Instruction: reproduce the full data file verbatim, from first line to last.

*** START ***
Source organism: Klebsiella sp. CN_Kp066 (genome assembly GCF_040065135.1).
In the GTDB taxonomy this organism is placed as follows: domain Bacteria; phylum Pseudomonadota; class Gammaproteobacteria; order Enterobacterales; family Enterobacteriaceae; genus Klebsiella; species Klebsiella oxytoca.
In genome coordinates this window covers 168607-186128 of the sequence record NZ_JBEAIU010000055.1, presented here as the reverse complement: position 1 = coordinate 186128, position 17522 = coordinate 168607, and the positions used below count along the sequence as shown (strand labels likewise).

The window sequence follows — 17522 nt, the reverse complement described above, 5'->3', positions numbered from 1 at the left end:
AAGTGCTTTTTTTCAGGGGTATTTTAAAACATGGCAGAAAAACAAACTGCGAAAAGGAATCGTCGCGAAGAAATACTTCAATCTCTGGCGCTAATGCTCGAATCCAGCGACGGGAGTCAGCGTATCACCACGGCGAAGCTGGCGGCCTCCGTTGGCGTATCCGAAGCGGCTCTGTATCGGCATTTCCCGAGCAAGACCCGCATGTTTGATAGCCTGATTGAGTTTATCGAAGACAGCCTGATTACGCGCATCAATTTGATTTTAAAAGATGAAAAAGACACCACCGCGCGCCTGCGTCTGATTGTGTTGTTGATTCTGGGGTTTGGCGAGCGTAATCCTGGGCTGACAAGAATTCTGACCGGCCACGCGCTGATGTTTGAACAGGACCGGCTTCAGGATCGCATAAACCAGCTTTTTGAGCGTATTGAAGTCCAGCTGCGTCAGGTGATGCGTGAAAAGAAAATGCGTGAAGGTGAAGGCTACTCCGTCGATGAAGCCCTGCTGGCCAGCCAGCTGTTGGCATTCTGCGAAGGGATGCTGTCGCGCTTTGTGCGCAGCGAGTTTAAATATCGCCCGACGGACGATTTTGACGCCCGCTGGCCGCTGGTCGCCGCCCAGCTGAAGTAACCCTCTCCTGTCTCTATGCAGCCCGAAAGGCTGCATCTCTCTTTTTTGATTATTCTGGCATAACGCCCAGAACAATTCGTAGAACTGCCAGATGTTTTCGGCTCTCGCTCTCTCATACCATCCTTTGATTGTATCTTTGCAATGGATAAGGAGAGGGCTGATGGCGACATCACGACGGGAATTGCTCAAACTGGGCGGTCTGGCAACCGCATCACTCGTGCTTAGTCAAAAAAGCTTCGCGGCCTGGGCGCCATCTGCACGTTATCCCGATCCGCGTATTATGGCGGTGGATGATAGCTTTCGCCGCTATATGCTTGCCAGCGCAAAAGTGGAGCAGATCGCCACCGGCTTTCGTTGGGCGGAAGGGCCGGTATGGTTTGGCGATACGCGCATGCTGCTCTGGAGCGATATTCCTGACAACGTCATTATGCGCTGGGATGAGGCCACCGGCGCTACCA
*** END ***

Source organism: Klebsiella sp. CN_Kp066 (genome assembly GCF_040065135.1).
In the GTDB taxonomy this organism is placed as follows: domain Bacteria; phylum Pseudomonadota; class Gammaproteobacteria; order Enterobacterales; family Enterobacteriaceae; genus Klebsiella; species Klebsiella oxytoca.
In genome coordinates this window covers 168607-186128 of the sequence record NZ_JBEAIU010000055.1, presented here as the reverse complement: position 1 = coordinate 186128, position 17522 = coordinate 168607, and the positions used below count along the sequence as shown (strand labels likewise).

The window sequence follows — 17522 nt, the reverse complement described above, 5'->3', positions numbered from 1 at the left end:
AAGTGCTTTTTTTCAGGGGTATTTTAAAACATGGCAGAAAAACAAACTGCGAAAAGGAATCGTCGCGAAGAAATACTTCAATCTCTGGCGCTAATGCTCGAATCCAGCGACGGGAGTCAGCGTATCACCACGGCGAAGCTGGCGGCCTCCGTTGGCGTATCCGAAGCGGCTCTGTATCGGCATTTCCCGAGCAAGACCCGCATGTTTGATAGCCTGATTGAGTTTATCGAAGACAGCCTGATTACGCGCATCAATTTGATTTTAAAAGATGAAAAAGACACCACCGCGCGCCTGCGTCTGATTGTGTTGTTGATTCTGGGGTTTGGCGAGCGTAATCCTGGGCTGACAAGAATTCTGACCGGCCACGCGCTGATGTTTGAACAGGACCGGCTTCAGGATCGCATAAACCAGCTTTTTGAGCGTATTGAAGTCCAGCTGCGTCAGGTGATGCGTGAAAAGAAAATGCGTGAAGGTGAAGGCTACTCCGTCGATGAAGCCCTGCTGGCCAGCCAGCTGTTGGCATTCTGCGAAGGGATGCTGTCGCGCTTTGTGCGCAGCGAGTTTAAATATCGCCCGACGGACGATTTTGACGCCCGCTGGCCGCTGGTCGCCGCCCAGCTGAAGTAACCCTCTCCTGTCTCTATGCAGCCCGAAAGGCTGCATCTCTCTTTTTTGATTATTCTGGCATAACGCCCAGAACAATTCGTAGAACTGCCAGATGTTTTCGGCTCTCGCTCTCTCATACCATCCTTTGATTGTATCTTTGCAATGGATAAGGAGAGGGCTGATGGCGACATCACGACGGGAATTGCTCAAACTGGGCGGTCTGGCAACCGCATCACTCGTGCTTAGTCAAAAAAGCTTCGCGGCCTGGGCGCCATCTGCACGTTATCCCGATCCGCGTATTATGGCGGTGGATGATAGCTTTCGCCGCTATATGCTTGCCAGCGCAAAAGTGGAGCAGATCGCCACCGGCTTTCGTTGGGCGGAAGGGCCGGTATGGTTTGGCGATACGCGCATGCTGCTCTGGAGCGATATTCCTGACAACGTCATTATGCGCTGGGATGAGGCCACCGGCGCTACCA